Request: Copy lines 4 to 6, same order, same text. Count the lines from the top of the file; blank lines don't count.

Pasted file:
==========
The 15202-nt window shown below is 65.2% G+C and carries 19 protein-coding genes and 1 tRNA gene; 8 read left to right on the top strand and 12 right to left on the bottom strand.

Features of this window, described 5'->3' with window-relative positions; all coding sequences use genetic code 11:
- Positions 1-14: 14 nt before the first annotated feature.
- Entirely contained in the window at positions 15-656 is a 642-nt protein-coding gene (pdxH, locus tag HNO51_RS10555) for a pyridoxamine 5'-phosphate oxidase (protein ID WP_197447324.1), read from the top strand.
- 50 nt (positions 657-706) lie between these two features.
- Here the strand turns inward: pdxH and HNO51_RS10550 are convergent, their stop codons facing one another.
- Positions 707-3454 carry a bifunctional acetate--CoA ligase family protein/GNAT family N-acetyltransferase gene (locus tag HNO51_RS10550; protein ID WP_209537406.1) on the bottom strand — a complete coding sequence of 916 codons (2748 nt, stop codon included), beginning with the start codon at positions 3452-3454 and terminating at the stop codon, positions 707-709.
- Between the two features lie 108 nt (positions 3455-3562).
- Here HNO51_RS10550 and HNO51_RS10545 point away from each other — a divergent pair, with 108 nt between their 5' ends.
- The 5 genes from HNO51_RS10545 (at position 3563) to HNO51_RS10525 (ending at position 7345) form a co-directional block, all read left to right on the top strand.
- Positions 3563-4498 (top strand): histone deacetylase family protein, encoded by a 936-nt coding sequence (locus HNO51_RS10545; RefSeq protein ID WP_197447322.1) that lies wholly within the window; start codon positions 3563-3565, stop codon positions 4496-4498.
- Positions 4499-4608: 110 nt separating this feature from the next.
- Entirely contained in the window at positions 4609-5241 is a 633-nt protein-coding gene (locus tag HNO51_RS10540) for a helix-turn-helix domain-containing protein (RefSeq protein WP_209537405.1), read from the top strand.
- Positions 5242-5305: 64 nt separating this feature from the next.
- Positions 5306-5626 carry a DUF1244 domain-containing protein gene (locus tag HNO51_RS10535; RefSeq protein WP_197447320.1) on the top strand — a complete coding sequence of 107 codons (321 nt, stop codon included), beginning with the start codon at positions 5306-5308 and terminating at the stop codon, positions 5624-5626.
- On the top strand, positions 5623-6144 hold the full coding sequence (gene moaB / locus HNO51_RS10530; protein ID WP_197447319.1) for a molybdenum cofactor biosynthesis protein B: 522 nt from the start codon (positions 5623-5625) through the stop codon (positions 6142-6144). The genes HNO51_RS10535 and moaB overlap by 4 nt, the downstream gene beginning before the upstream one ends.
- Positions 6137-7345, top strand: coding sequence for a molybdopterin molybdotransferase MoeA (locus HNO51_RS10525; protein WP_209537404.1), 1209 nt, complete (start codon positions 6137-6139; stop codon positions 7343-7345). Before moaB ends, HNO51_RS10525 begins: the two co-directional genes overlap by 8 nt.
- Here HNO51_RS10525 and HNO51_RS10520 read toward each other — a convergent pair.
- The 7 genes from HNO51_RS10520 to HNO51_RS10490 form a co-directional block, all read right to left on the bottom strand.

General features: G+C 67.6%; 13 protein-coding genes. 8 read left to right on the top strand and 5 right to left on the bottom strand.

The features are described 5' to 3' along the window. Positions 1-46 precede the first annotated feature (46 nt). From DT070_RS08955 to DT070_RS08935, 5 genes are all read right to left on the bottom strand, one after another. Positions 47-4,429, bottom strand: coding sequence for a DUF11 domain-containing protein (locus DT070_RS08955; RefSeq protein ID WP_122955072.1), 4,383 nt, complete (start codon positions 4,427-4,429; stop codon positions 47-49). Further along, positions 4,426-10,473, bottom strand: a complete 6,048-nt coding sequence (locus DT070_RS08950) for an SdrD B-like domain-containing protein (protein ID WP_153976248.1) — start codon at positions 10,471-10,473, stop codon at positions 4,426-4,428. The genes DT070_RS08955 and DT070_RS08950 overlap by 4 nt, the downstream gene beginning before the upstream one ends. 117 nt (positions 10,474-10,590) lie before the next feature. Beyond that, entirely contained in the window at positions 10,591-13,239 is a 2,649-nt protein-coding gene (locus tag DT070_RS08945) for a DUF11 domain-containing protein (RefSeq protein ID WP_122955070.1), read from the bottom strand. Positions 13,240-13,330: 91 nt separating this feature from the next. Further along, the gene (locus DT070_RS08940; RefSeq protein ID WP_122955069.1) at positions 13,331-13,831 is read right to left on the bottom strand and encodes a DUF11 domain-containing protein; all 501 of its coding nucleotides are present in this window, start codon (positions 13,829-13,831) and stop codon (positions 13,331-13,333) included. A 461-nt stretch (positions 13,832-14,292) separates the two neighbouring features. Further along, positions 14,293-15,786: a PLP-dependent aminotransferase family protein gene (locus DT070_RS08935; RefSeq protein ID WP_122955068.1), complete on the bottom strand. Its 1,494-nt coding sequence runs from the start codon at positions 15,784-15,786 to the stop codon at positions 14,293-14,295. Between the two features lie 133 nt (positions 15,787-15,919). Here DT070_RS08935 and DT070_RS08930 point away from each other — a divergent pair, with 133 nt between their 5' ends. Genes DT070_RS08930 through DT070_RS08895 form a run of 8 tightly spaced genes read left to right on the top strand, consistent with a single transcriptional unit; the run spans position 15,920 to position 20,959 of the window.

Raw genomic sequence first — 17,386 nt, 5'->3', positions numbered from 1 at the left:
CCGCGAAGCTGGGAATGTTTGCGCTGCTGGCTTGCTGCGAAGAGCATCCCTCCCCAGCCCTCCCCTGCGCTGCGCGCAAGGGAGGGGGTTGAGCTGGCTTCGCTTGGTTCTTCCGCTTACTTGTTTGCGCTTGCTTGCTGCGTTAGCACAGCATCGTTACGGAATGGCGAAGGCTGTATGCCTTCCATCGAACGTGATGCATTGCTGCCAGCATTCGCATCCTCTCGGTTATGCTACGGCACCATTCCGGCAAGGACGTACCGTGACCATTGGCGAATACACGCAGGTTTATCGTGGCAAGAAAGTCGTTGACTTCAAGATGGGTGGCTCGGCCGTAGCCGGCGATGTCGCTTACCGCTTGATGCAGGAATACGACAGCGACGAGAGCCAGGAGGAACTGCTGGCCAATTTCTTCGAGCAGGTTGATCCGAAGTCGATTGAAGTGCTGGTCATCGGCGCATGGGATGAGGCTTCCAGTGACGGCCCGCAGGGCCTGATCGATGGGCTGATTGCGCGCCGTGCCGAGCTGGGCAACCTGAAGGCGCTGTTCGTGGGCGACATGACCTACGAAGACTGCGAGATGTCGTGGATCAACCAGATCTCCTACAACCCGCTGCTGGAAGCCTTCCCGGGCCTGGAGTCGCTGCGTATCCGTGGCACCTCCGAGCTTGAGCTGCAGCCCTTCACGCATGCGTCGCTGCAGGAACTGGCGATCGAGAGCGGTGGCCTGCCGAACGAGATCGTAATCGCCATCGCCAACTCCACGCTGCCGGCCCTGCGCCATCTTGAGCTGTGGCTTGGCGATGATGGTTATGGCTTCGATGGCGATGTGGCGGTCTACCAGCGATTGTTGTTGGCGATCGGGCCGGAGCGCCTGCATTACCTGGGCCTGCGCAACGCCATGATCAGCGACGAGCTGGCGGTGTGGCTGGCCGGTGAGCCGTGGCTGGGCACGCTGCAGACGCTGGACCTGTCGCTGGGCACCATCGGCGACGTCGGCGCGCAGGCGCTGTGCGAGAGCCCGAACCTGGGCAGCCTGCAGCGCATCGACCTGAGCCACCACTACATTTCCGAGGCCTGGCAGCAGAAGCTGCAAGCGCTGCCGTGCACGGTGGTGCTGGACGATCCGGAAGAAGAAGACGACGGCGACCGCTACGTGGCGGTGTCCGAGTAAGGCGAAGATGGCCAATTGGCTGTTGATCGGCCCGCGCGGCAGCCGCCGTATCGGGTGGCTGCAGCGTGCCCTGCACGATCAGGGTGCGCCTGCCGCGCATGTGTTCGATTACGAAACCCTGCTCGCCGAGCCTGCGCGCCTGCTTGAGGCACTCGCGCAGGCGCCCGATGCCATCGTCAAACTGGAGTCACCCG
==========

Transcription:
- Entirely contained in the window at positions 15-656 is a 642-nt protein-coding gene (pdxH, locus tag HNO51_RS10555) for a pyridoxamine 5'-phosphate oxidase (protein ID WP_197447324.1), read from the top strand.
- 50 nt (positions 657-706) lie between these two features.
- Here the strand turns inward: pdxH and HNO51_RS10550 are convergent, their stop codons facing one another.